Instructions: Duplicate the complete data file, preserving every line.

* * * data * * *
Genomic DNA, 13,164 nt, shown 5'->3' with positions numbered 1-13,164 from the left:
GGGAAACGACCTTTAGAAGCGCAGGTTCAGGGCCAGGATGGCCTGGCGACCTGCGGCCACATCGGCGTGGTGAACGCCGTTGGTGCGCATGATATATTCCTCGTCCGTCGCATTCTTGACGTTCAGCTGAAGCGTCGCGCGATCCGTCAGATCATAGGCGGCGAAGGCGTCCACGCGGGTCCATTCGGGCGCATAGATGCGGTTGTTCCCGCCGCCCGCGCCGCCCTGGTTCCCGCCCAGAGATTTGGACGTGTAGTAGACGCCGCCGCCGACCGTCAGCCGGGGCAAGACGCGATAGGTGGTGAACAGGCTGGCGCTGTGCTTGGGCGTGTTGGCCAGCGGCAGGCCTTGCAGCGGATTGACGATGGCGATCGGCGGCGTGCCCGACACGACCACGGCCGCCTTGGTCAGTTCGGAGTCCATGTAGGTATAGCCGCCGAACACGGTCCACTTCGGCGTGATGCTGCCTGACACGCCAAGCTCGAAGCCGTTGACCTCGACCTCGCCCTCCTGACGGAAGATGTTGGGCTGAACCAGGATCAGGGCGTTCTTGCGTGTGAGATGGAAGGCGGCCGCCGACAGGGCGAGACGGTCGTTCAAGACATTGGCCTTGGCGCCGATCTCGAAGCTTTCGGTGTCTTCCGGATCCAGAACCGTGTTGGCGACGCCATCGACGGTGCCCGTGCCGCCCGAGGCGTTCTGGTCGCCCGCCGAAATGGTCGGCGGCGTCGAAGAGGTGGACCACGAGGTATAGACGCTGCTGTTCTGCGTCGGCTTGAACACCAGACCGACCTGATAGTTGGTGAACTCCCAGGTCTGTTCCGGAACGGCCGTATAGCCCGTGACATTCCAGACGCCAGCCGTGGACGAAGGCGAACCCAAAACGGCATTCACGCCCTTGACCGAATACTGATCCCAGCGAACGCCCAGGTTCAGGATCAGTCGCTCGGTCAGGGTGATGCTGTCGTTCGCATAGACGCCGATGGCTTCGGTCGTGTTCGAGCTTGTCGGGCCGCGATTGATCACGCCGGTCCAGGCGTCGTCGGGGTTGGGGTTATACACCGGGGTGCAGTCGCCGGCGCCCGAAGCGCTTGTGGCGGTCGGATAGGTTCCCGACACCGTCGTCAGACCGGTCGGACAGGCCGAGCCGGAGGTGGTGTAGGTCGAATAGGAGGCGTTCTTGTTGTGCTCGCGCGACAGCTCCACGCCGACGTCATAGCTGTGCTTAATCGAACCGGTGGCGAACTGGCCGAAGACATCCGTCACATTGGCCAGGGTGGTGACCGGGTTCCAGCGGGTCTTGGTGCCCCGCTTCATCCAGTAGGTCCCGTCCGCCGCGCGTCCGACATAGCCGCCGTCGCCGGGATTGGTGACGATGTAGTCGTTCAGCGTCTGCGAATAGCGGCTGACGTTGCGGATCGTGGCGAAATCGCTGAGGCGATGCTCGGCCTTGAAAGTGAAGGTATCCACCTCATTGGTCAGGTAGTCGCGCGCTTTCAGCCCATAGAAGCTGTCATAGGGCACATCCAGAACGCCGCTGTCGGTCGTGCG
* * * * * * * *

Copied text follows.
Genomic DNA, 13,164 nt, shown 5'->3' with positions numbered 1-13,164 from the left:
GGGAAACGACCTTTAGAAGCGCAGGTTCAGGGCCAGGATGGCCTGGCGACCTGCGGCCACATCGGCGTGGTGAACGCCGTTGGTGCGCATGATATATTCCTCGTCCGTCGCATTCTTGACGTTCAGCTGAAGCGTCGCGCGATCCGTCAGATCATAGGCGGCGAAGGCGTCCACGCGGGTCCATTCGGGCGCATAGATGCGGTTGTTCCCGCCGCCCGCGCCGCCCTGGTTCCCGCCCAGAGATTTGGACGTGTAGTAGACGCCGCCGCCGACCGTCAGCCGGGGCAAGACGCGATAGGTGGTGAACAGGCTGGCGCTGTGCTTGGGCGTGTTGGCCAGCGGCAGGCCTTGCAGCGGATTGACGATGGCGATCGGCGGCGTGCCCGACACGACCACGGCCGCCTTGGTCAGTTCGGAGTCCATGTAGGTATAGCCGCCGAACACGGTCCACTTCGGCGTGATGCTGCCTGACACGCCAAGCTCGAAGCCGTTGACCTCGACCTCGCCCTCCTGACGGAAGATGTTGGGCTGAACCAGGATCAGGGCGTTCTTGCGTGTGAGATGGAAGGCGGCCGCCGACAGGGCGAGACGGTCGTTCAAGACATTGGCCTTGGCGCCGATCTCGAAGCTTTCGGTGTCTTCCGGATCCAGAACCGTGTTGGCGACGCCATCGACGGTGCCCGTGCCGCCCGAGGCGTTCTGGTCGCCCGCCGAAATGGTCGGCGGCGTCGAAGAGGTGGACCACGAGGTATAGACGCTGCTGTTCTGCGTCGGCTTGAACACCAGACCGACCTGATAGTTGGTGAACTCCCAGGTCTGTTCCGGAACGGCCGTATAGCCCGTGACATTCCAGACGCCAGCCGTGGACGAAGGCGAACCCAAAACGGCATTCACGCCCTTGACCGAATACTGATCCCAGCGAACGCCCAGGTTCAGGATCAGTCGCTCGGTCAGGGTGATGCTGTCGTTCGCATAGACGCCGATGGCTTCGGTCGTGTTCGAGCTTGTCGGGCCGCGATTGATCACGCCGGTCCAGGCGTCGTCGGGGTTGGGGTTATACACCGGGGTGCAGTCGCCGGCGCCCGAAGCGCTTGTGGCGGTCGGATAGGTTCCCGACACCGTCGTCAGACCGGTCGGACAGGCCGAGCCGGAGGTGGTGTAGGTCGAATAGGAGGCGTTCTTGTTGTGCTCGCGCGACAGCTCCACGCCGACGTCATAGCTGTGCTTAATCGAACCGGTGGCGAACTGGCCGAAGACATCCGTCACATTGGCCAGGGTGGTGACCGGGTTCCAGCGGGTCTTGGTGCCCCGCTTCATCCAGTAGGTCCCGTCCGCCGCGCGTCCGACATAGCCGCCGTCGCCGGGATTGGTGACGATGTAGTCGTTCAGCGTCTGCGAATAGCGGCTGACGTTGCGGATCGTGGCGAAATCGCTGAGGCGATGCTCGGCCTTGAAAGTGAAGGTATCCACCTCATTGGTCAGGTAGTCGCGCGCTTTCAGCCCATAGAAGCTGTCATAGGGCACATCCAGAACGCCGCTGTCGGTCGTGCG